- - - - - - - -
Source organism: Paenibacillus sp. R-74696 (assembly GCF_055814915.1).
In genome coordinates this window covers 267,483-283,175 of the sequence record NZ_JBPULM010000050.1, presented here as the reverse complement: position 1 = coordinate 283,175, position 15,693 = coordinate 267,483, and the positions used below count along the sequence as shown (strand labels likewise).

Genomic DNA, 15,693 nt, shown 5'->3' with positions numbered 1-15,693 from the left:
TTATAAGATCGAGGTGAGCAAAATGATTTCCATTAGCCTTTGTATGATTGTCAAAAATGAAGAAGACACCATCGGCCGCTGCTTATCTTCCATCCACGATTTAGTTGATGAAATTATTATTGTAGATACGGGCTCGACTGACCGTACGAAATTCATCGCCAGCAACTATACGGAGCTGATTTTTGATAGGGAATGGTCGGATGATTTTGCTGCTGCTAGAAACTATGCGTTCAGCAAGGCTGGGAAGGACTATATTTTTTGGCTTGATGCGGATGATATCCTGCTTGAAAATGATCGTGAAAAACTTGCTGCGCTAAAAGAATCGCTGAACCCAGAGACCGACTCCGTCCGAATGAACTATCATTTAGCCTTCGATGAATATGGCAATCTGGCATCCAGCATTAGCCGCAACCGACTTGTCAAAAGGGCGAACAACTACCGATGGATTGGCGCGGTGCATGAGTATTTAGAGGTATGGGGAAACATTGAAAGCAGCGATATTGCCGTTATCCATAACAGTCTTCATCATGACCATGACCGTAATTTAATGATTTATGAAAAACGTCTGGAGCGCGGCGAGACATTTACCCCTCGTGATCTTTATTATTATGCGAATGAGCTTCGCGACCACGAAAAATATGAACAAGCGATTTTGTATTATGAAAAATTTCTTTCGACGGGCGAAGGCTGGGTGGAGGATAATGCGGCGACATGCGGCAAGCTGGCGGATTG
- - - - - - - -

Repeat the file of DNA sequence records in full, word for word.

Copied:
Source organism: Paenibacillus sp. R-74696 (assembly GCF_055814915.1).
In genome coordinates this window covers 267,483-283,175 of the sequence record NZ_JBPULM010000050.1, presented here as the reverse complement: position 1 = coordinate 283,175, position 15,693 = coordinate 267,483, and the positions used below count along the sequence as shown (strand labels likewise).

Genomic DNA, 15,693 nt, shown 5'->3' with positions numbered 1-15,693 from the left:
TTATAAGATCGAGGTGAGCAAAATGATTTCCATTAGCCTTTGTATGATTGTCAAAAATGAAGAAGACACCATCGGCCGCTGCTTATCTTCCATCCACGATTTAGTTGATGAAATTATTATTGTAGATACGGGCTCGACTGACCGTACGAAATTCATCGCCAGCAACTATACGGAGCTGATTTTTGATAGGGAATGGTCGGATGATTTTGCTGCTGCTAGAAACTATGCGTTCAGCAAGGCTGGGAAGGACTATATTTTTTGGCTTGATGCGGATGATATCCTGCTTGAAAATGATCGTGAAAAACTTGCTGCGCTAAAAGAATCGCTGAACCCAGAGACCGACTCCGTCCGAATGAACTATCATTTAGCCTTCGATGAATATGGCAATCTGGCATCCAGCATTAGCCGCAACCGACTTGTCAAAAGGGCGAACAACTACCGATGGATTGGCGCGGTGCATGAGTATTTAGAGGTATGGGGAAACATTGAAAGCAGCGATATTGCCGTTATCCATAACAGTCTTCATCATGACCATGACCGTAATTTAATGATTTATGAAAAACGTCTGGAGCGCGGCGAGACATTTACCCCTCGTGATCTTTATTATTATGCGAATGAGCTTCGCGACCACGAAAAATATGAACAAGCGATTTTGTATTATGAAAAATTTCTTTCGACGGGCGAAGGCTGGGTGGAGGATAATGCGGCGACATGCGGCAAGCTGGCGGATTG